Andy Vores’ riveting “No Exit” a combustible winner for Chicago Opera Vanguard
A successful philosophical opera? Get real.
Of course, Richard Strauss managed to write a masterpiece with his Nietzschean tone poem Also Sprach Zarathustra. And, many, including Wagner himself, would point to the Ring cycle and Parsifal as music dramas with firm philosophical underpinnings. But how many memorable arias have been adapted from Schopenhauer or inspired by Cartesian dualism?
Jean-Paul Sartre’s No Exit would seem an unlikely inspiration for opera. The theatrically effective but verbose play depicts three characters who realize they are in hell, and, as their memories of earthly life fade and dark secrets are revealed, the trio proceed to seduce, torment and torture each other, coming to the ultimate realization that “hell is other people.”
With No Exit, composer Andy Vores has crafted a compelling, fizzing opera that conveys the acerbic sting and philosophical texture of Sartre’s existential drama with daring, imagination and surprisingly bravura vocal writing. Throughout the unbroken 80-minute span, Vores’ music enhances the play’s action without—as so often in traditional opera—ever seeming grafted on for mere showy vocal effect.
In a riveting opening performance Friday night at The Center on Halsted, Chicago Opera Vanguard’s production blazingly achieves the synthesis for which Eric Reda created his company—a combustible mix of edgy storefront theater and experimental operatic music. There are only three more performances and lovers of off-Loop theater as well as contemporary opera should not miss this show.
Vores has sheared down his astringent yet lyrical style to the barest bones for a four-piece ensemble of viola, cello, soprano saxophone and percussion. There is quasi-Minimalist repetition and a limited harmonic palette of six pitches (played at the outset by the sax), which adds to the feeling of claustrophobia on stage.
Vores’ triadic structure cleverly reflects the three protagonists in Sartre’s hell as well as the romantic trio each was involved in, which led to their current destination. (It also reflects Sartre’s own polyamorous triads with Simone de Beauvoir and a revolving parade of third parties.)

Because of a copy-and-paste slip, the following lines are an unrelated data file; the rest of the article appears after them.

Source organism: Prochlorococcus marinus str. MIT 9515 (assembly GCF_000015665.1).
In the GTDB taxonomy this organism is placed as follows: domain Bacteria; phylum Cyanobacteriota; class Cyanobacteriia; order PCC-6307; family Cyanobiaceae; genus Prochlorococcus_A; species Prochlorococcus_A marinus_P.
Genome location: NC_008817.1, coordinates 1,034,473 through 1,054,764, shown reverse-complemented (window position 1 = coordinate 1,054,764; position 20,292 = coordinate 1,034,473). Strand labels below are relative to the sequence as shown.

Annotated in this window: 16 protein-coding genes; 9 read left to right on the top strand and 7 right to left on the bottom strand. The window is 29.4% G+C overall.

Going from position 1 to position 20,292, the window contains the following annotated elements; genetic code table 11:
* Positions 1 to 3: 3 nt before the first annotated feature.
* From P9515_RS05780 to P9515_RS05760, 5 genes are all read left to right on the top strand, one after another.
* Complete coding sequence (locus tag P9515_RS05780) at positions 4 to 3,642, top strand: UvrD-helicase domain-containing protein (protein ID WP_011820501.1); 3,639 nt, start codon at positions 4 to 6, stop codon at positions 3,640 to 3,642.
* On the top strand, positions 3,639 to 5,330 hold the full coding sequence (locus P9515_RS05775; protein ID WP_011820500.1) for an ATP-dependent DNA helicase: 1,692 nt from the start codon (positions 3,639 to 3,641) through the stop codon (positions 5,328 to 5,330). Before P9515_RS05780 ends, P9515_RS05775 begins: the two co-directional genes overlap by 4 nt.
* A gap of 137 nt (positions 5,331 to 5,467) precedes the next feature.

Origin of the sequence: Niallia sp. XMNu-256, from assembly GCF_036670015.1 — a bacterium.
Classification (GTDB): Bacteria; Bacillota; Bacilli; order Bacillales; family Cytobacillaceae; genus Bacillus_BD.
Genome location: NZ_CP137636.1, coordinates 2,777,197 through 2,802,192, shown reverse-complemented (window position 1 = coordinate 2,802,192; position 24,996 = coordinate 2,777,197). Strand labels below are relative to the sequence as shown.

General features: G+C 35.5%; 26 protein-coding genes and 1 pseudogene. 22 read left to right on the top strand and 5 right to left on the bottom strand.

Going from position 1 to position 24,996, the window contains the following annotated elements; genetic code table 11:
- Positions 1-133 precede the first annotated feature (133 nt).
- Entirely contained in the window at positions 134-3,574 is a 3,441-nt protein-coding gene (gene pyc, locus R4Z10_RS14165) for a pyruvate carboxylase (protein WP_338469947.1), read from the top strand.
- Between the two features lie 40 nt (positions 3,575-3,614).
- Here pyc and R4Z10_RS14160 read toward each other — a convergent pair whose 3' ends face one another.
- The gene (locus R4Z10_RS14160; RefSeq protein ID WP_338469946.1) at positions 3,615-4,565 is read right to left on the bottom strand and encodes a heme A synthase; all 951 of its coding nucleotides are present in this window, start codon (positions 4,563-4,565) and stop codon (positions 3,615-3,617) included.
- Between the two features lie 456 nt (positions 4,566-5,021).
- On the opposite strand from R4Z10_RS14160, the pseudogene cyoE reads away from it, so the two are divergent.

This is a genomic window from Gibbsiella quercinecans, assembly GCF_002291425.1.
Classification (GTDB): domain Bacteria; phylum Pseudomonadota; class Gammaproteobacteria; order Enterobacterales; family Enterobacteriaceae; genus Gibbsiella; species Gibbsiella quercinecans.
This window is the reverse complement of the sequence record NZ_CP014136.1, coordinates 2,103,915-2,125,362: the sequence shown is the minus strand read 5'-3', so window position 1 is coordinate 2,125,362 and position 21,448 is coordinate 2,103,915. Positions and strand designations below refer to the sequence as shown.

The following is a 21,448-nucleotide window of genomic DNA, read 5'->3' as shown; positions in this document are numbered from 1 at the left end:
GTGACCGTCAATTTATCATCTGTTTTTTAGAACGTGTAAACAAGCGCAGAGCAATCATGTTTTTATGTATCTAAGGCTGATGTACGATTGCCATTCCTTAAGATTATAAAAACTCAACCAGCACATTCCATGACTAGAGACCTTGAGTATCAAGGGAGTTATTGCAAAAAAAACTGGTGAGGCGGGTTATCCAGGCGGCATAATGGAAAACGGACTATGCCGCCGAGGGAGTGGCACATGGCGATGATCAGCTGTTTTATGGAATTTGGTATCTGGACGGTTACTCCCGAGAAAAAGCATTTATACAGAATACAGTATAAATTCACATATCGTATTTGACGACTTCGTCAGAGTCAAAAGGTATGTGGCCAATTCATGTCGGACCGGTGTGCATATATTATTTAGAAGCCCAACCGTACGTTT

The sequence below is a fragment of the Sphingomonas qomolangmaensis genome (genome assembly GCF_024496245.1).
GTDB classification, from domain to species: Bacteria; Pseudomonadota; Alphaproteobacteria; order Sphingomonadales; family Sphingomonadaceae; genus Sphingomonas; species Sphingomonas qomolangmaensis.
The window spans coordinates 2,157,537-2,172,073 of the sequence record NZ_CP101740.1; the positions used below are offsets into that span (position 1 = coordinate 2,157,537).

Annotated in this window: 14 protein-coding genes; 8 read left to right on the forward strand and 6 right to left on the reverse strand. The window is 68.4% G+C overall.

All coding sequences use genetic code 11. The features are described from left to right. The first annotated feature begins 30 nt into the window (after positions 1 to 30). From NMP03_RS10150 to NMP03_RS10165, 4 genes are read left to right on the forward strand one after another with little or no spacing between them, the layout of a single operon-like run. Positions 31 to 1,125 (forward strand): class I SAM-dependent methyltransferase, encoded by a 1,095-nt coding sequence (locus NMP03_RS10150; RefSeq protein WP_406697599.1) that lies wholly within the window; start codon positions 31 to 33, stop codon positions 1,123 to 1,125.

The score Vores has crafted for No Exit is edgy, audacious and often ingenious. From an initial spare, Britten-like conversational style, the music accelerates and the instrumental and vocal lines become increasingly jumpy and virtuosic as the characters’ desperation mounts, with vaulting leaps and guttural growls. No Exit is an opera that deserves to be widely performed and discussed, and in its artful editing and refitting, can serve as a model of effective musical adaptation of literary sources.
Vores’ brilliant score would not make such a strong impact were it not for the superb direction of George Cederquist and a trio of gifted young singer-actors who threw themselves into the action with daunting intensity.
As the journalist/army deserter Garcin, Matthew Newlin displayed a pleasing, pliant tenor and easy stage manner, nicely setting the initial character of the besieged adulterous everyman and singing his solo opportunities with warmth and notably clear diction.
Soprano Susan Nelson’s earthy presence lacked the society hauteur for Estelle, but she rose to the vocal and dramatic challenges of the later scenes with firm conviction. Peter Weathers was aptly nondescript in the small role of the Valet, the insanely stratospheric falsetto writing Vores crafted for the character as jarring as it was meant to be.
It is the lesbian clerk Inez who is the centerpiece of No Exit and Caitlin McKechney delivered a staggering performance. Following her impressive company debut last spring as the Wife in COV’s staging of Mark-Anthony Turnage’s Greek, McKechney was a tough, hipster Inez yet with a sensual, charismatic presence of feline grace.
The cat-eyed mezzo-soprano proved alluring in her seduction of Estelle and brought impassioned fury to the punishing vocal lines. McKechney charted Inez’s evolution from ironic disinterested observer to vulnerable and ultimately destroyed victim, her light mezzo as affecting in the aria-like moments as in the angry confrontations, spitting out Vores’ imprecations, grunts and unintelligible sounds.
Izumi Inaba’s L-shaped living room of low-rise furniture effectively painted a scenic design of timeless bourgeois tack. The musicians’ placement on a window-like platform riser made for an intriguing visual as well as deft separation of voices and instruments. The singers projected well in the dry but intimate setting, handicapped somewhat in the quiet final moments by the noisy, irritatingly fitful heating unit.
George Cederquist’s direction was faultless, drawing searing performances from his singers against the understated staging. Kudos to offstage conductor Emanuele Andrizzi and the ensemble (violist Alexander Baldock, percussionist Joseph Gonzalez, cellist Jeremy Ward and soprano saxophonist Sean Patayanikorn) for gracefuly handling the myriad challenges of Vores’ score. Props especially to artistic director Eric Reda for bringing audiences the Chicago premiere of Andy Vores’ extraordinary opera.
Chicago Opera Vanguard presents No Exit at 8 p.m. Saturday and 3 p.m. Sunday at The Center on Halsted, 3635 North Halsted, and Oct. 30 in Evanston at Northwestern University’s Lutkin Hall. www.chicagovanguard.org.
[Photos by Ian Epstein.]
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